Coney Island’s Newest Wonder: Sharks!
  • Tuesday, January 15, 2019
  • 81°


Coney Island’s Newest Wonder: Sharks!


    The “Coral Reef Tunnel,” above, is now open at “Ocean Wonders: Sharks!” at the New York Aquarium. The 57,500-square-foot pavilion cost $146 million to build, and features 115 marine species. .


NEW YORK >> The new building sticks out over the Boardwalk, jutting toward the water, its facade wrapped in shimmery aluminum panels that move, like schools of fish, with the ocean breeze. The rippling panels join the clattery Cyclone, screaming teenagers, scent of suntan lotion and swarms of sea gulls picking at scraps of hot dog buns.

Coney Island’s latest attraction, “Ocean Wonders: Sharks!,” opened June 30 at the New York Aquarium.

For years, where the aquarium met the Boardwalk there used to be a blank stretch of wall. The institution’s 14-acre campus hid behind that wall, turning its back to the beach. Amid the freak shows and flashing lights, it was a charming, earnest, dated outlier, a little like an aging middle school on the Vegas strip. You could smell the salt air if you watched the sea lions in the aquarium’s Aquatheater or before you entered Conservation Hall to check out the rays at Glover’s Reef.

But you couldn’t even see the Atlantic.

“Ocean Wonders: Sharks!”
>> Where: New York Aquarium, Surf Avenue and West Eighth Street, Brooklyn
>> Phone: 718-220-5100
>> On the net:

Then the Atlantic came to the aquarium with Hurricane Sandy. It invaded via Coney Island Creek. The seawater surged through vents and ducts, swamping basements, knocking out electricity and mechanical equipment, including all the pumps and emergency generators that kept the 12,000 or so fish and marine mammals alive.

A heroic effort by the aquarium salvaged 85 percent of the animals. But the damage was done. More than half the campus was left in shambles. The storm hit just days before ground was to have been broken on “Ocean Wonders.” The idea for it had been around for years. At the time, the aquarium’s resident sand shark, Bertha, was 40ish. She was expected to move in.

Bertha died a decade ago.

Now, six years after Sandy, much of the campus is still years from reopening. But the shark display is finally completed. The $146 million, 57,500-square-foot pavilion looks a bit like a World War II battleship, marooned on the beach. Those rippling aluminum panels — some 33,000 of them — simulate shiny mylar ribbons, tying the new building up in bows.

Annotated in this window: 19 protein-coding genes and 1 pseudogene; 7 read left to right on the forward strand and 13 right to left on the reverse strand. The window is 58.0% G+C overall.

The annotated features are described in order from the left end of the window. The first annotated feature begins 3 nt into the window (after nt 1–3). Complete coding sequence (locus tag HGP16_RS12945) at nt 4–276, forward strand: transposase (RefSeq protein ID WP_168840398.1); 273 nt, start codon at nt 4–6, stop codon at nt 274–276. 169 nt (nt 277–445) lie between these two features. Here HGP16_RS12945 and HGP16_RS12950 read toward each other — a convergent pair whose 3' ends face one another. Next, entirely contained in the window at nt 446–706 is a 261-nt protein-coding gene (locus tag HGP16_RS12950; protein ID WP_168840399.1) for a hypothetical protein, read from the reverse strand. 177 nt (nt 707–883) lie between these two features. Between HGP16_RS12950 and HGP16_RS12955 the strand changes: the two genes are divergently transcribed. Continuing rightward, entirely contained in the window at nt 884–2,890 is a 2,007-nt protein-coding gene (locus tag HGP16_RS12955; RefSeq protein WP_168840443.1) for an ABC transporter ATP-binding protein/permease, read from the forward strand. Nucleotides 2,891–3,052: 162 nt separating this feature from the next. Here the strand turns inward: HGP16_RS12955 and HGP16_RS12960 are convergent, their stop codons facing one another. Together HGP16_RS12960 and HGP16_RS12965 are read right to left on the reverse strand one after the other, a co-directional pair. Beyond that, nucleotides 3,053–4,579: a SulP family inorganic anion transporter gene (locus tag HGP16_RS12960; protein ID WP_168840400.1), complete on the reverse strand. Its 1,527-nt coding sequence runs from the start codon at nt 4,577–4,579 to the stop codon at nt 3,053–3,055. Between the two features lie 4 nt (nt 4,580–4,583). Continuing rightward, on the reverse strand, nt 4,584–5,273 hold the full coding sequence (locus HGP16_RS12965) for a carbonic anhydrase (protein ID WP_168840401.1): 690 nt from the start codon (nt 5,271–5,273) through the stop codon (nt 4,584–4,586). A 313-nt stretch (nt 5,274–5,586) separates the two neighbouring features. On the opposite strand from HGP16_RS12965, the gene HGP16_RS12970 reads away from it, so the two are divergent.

Ned Kahn, a California artist, devised the panels. Susan Chin, chief architect and vice president of planning and design for the Wildlife Conservation Society, which runs the aquarium, oversaw the project.

Maybe their biggest move, architecturally speaking, was to break through that wall separating the aquarium from the beach, seducing Coney Island visitors and residents toward what had been a barren stretch of the Boardwalk.

The overall effect makes the aquarium more of a visible, welcoming presence and neighbor. Four out of five visitors to the aquarium, it turns out, come from within a 10-mile radius, meaning most come from Brooklyn.

As Jon Forrest Dohlin, the aquarium’s director, puts it, “Ocean Wonders” is not just a long overdue upgrade for the institution. It’s also “a bridge to the community,” which deserves no less.

Inside, the exhibit features 115 species sharing 784,000 gallons of water. There are kite-shaped cow-nose rays, bluntnose rays and roughtail rays. There are whitespotted bamboo sharks and brownbanded bamboo sharks. There are wobbegongs — also sharks, sometimes called “the ambush kings” — and loggerhead sea turtles, along with clearnose skates, little skates and smooth dogfish. The building is, in effect, a huge life-support system for diverse animals, which also accommodates people.

Some 26 species of sharks, you may be surprised to learn, live in the New York area. They inhabit the Hudson Canyon, off the Jersey Shore, which is the size of the Grand Canyon. They populate shipwrecks like the USS San Diego, off Long Island. They’re in the waters right off Coney Island. The exhibition is mostly devoted to these local places, ending with a 600,000-gallon, kidney-shaped tank that simulates the canyon’s edge, with the ocean drifting off into darkness.

Past the exit, an outdoor ramp inclines visitors toward the roof of the building where the Atlantic suddenly spreads out below. You can see Luna Park in one direction, Brighton Beach in the other, and search for some of the marine wildlife you just saw in the diamond-speckled waves, sharks included. The architectural point is clear: Sharks aren’t just movie stars and aquarium attractions.

They’re also our neighbors — as much a part of Coney Island as the roller coasters and summer dreams.

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